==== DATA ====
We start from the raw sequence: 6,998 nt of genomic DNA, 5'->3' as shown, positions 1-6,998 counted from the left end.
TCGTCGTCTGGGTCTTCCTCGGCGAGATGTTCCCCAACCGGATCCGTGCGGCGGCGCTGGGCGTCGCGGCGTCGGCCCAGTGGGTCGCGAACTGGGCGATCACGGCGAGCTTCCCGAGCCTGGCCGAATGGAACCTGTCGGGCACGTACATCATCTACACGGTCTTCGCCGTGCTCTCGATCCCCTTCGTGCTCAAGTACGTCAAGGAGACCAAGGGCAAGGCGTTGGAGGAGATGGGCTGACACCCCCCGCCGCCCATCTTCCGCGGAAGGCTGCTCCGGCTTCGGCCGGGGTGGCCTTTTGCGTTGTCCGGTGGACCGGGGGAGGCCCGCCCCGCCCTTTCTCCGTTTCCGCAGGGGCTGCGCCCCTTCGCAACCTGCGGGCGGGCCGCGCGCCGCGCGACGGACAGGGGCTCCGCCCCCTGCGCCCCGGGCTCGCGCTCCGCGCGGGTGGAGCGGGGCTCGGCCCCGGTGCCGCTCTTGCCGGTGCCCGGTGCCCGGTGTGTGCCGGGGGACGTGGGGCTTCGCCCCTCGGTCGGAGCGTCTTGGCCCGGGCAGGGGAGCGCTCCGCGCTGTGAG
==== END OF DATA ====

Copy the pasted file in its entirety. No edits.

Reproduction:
We start from the raw sequence: 6,998 nt of genomic DNA, 5'->3' as shown, positions 1-6,998 counted from the left end.
TCGTCGTCTGGGTCTTCCTCGGCGAGATGTTCCCCAACCGGATCCGTGCGGCGGCGCTGGGCGTCGCGGCGTCGGCCCAGTGGGTCGCGAACTGGGCGATCACGGCGAGCTTCCCGAGCCTGGCCGAATGGAACCTGTCGGGCACGTACATCATCTACACGGTCTTCGCCGTGCTCTCGATCCCCTTCGTGCTCAAGTACGTCAAGGAGACCAAGGGCAAGGCGTTGGAGGAGATGGGCTGACACCCCCCGCCGCCCATCTTCCGCGGAAGGCTGCTCCGGCTTCGGCCGGGGTGGCCTTTTGCGTTGTCCGGTGGACCGGGGGAGGCCCGCCCCGCCCTTTCTCCGTTTCCGCAGGGGCTGCGCCCCTTCGCAACCTGCGGGCGGGCCGCGCGCCGCGCGACGGACAGGGGCTCCGCCCCCTGCGCCCCGGGCTCGCGCTCCGCGCGGGTGGAGCGGGGCTCGGCCCCGGTGCCGCTCTTGCCGGTGCCCGGTGCCCGGTGTGTGCCGGGGGACGTGGGGCTTCGCCCCTCGGTCGGAGCGTCTTGGCCCGGGCAGGGGAGCGCTCCGCGCTGTGAG